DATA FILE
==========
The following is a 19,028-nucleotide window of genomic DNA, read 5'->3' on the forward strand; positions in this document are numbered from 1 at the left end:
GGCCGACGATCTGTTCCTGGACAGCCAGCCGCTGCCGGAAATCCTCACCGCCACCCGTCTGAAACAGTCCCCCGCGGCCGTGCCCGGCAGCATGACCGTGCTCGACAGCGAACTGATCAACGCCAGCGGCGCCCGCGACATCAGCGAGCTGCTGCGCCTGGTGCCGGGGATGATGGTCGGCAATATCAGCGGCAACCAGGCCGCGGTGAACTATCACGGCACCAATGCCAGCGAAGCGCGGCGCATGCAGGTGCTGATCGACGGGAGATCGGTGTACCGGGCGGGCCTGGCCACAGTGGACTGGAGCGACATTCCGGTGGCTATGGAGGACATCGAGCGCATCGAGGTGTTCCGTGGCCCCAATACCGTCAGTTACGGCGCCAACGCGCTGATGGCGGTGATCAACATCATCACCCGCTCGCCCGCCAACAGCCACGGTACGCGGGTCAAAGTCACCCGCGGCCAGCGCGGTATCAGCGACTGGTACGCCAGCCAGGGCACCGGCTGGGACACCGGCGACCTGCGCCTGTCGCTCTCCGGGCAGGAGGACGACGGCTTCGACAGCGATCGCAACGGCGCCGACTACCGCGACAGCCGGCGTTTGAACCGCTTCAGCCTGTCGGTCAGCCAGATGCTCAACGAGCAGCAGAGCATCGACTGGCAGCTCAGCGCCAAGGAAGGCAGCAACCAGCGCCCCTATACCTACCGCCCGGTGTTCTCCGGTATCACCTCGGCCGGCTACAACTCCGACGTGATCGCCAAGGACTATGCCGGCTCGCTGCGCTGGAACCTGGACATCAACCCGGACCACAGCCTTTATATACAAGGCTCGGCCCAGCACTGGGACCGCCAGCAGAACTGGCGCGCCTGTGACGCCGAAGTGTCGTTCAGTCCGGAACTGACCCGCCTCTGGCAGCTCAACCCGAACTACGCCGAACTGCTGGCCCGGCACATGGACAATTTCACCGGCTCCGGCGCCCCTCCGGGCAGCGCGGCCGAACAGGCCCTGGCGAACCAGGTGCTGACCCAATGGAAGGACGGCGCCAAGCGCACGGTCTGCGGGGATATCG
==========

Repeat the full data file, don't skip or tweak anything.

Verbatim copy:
The following is a 19,028-nucleotide window of genomic DNA, read 5'->3' on the forward strand; positions in this document are numbered from 1 at the left end:
GGCCGACGATCTGTTCCTGGACAGCCAGCCGCTGCCGGAAATCCTCACCGCCACCCGTCTGAAACAGTCCCCCGCGGCCGTGCCCGGCAGCATGACCGTGCTCGACAGCGAACTGATCAACGCCAGCGGCGCCCGCGACATCAGCGAGCTGCTGCGCCTGGTGCCGGGGATGATGGTCGGCAATATCAGCGGCAACCAGGCCGCGGTGAACTATCACGGCACCAATGCCAGCGAAGCGCGGCGCATGCAGGTGCTGATCGACGGGAGATCGGTGTACCGGGCGGGCCTGGCCACAGTGGACTGGAGCGACATTCCGGTGGCTATGGAGGACATCGAGCGCATCGAGGTGTTCCGTGGCCCCAATACCGTCAGTTACGGCGCCAACGCGCTGATGGCGGTGATCAACATCATCACCCGCTCGCCCGCCAACAGCCACGGTACGCGGGTCAAAGTCACCCGCGGCCAGCGCGGTATCAGCGACTGGTACGCCAGCCAGGGCACCGGCTGGGACACCGGCGACCTGCGCCTGTCGCTCTCCGGGCAGGAGGACGACGGCTTCGACAGCGATCGCAACGGCGCCGACTACCGCGACAGCCGGCGTTTGAACCGCTTCAGCCTGTCGGTCAGCCAGATGCTCAACGAGCAGCAGAGCATCGACTGGCAGCTCAGCGCCAAGGAAGGCAGCAACCAGCGCCCCTATACCTACCGCCCGGTGTTCTCCGGTATCACCTCGGCCGGCTACAACTCCGACGTGATCGCCAAGGACTATGCCGGCTCGCTGCGCTGGAACCTGGACATCAACCCGGACCACAGCCTTTATATACAAGGCTCGGCCCAGCACTGGGACCGCCAGCAGAACTGGCGCGCCTGTGACGCCGAAGTGTCGTTCAGTCCGGAACTGACCCGCCTCTGGCAGCTCAACCCGAACTACGCCGAACTGCTGGCCCGGCACATGGACAATTTCACCGGCTCCGGCGCCCCTCCGGGCAGCGCGGCCGAACAGGCCCTGGCGAACCAGGTGCTGACCCAATGGAAGGACGGCGCCAAGCGCACGGTCTGCGGGGATATCG